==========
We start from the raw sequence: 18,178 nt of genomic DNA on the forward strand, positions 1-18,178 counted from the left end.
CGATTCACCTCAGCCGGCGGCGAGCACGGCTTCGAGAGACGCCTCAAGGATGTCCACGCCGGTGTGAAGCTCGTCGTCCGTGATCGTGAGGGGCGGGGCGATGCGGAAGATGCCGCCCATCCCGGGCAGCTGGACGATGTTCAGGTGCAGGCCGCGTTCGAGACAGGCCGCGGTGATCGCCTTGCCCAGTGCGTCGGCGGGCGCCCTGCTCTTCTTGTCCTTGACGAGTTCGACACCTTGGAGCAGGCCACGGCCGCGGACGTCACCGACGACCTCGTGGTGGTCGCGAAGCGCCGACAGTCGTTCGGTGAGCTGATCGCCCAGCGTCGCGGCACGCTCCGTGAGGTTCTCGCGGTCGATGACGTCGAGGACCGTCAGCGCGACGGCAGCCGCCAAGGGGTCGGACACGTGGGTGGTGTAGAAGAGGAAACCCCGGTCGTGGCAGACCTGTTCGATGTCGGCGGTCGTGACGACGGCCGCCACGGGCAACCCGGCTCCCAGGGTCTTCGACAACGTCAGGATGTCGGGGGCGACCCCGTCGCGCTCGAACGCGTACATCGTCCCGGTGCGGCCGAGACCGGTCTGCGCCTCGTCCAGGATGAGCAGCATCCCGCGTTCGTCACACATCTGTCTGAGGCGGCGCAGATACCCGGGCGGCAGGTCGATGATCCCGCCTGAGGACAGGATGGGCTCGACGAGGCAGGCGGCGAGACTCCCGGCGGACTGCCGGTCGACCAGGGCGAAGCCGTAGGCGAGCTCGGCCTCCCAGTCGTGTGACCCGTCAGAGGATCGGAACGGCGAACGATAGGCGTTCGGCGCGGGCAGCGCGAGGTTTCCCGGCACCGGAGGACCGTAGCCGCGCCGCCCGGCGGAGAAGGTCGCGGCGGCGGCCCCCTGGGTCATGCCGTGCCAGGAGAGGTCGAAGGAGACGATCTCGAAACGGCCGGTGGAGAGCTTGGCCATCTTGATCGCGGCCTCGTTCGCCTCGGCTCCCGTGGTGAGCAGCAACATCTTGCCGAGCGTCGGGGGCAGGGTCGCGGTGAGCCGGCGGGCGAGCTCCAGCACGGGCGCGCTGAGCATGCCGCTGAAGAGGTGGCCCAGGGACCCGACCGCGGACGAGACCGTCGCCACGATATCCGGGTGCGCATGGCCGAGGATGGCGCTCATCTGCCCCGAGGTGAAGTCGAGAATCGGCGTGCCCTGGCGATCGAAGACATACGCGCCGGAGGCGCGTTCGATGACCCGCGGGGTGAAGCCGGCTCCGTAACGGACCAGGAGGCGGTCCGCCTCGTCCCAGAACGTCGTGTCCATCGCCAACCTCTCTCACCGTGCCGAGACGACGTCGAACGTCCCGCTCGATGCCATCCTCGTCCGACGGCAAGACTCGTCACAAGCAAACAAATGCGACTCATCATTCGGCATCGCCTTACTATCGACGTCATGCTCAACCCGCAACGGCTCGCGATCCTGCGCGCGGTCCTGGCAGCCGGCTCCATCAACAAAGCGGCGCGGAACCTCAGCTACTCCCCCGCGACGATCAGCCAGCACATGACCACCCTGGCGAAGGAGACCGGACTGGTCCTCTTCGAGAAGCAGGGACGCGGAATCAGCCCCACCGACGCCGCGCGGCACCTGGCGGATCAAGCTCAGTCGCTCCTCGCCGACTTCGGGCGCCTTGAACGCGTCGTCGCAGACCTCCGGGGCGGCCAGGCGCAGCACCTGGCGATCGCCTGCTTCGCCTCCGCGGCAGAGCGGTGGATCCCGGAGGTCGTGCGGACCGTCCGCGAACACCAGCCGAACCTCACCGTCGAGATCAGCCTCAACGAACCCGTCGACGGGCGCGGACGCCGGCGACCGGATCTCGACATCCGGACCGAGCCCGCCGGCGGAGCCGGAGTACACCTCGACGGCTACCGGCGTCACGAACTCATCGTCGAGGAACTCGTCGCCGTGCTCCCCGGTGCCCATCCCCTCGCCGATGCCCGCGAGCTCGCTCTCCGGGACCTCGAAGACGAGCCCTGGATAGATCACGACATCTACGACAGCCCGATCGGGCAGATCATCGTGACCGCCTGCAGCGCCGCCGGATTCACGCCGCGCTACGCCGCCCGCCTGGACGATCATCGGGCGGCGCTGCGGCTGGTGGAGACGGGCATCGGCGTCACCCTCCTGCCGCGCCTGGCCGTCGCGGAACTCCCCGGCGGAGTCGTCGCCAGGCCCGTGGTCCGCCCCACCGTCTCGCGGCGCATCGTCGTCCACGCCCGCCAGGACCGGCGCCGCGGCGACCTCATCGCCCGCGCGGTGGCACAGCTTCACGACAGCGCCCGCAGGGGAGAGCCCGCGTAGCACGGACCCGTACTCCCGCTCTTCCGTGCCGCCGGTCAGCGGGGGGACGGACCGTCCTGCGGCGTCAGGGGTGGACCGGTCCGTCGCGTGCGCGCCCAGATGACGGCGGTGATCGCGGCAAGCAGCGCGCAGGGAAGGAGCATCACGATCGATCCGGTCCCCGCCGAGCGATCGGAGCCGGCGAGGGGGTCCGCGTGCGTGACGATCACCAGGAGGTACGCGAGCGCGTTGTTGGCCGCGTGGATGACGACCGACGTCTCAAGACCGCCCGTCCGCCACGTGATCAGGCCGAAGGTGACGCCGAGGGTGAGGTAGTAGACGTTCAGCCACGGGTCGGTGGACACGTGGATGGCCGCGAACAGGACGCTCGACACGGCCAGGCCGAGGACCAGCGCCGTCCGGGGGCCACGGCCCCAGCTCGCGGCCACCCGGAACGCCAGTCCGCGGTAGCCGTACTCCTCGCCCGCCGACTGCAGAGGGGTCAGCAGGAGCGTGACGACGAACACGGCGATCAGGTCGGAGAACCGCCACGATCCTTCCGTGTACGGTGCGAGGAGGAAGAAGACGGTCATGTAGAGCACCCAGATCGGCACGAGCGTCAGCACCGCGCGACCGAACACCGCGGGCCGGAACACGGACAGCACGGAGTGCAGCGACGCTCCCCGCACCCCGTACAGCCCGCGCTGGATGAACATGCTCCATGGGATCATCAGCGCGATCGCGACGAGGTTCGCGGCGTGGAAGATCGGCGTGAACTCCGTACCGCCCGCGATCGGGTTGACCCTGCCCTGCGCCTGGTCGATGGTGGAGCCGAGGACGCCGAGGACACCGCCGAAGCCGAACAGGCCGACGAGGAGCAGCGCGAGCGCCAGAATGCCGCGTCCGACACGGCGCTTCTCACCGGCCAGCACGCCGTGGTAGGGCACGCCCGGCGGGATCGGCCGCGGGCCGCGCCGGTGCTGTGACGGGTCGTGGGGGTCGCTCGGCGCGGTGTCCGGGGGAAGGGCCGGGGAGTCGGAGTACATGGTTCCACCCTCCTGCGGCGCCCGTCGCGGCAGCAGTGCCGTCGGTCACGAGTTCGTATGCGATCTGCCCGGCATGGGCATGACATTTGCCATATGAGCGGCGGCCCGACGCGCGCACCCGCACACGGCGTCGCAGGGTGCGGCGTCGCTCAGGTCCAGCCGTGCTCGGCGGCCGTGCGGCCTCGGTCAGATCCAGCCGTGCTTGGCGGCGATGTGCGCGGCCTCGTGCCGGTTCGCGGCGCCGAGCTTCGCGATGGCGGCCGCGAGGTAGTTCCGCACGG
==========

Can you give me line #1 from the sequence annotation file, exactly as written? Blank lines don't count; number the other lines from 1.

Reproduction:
We start from the raw sequence: 18,178 nt of genomic DNA on the forward strand, positions 1-18,178 counted from the left end.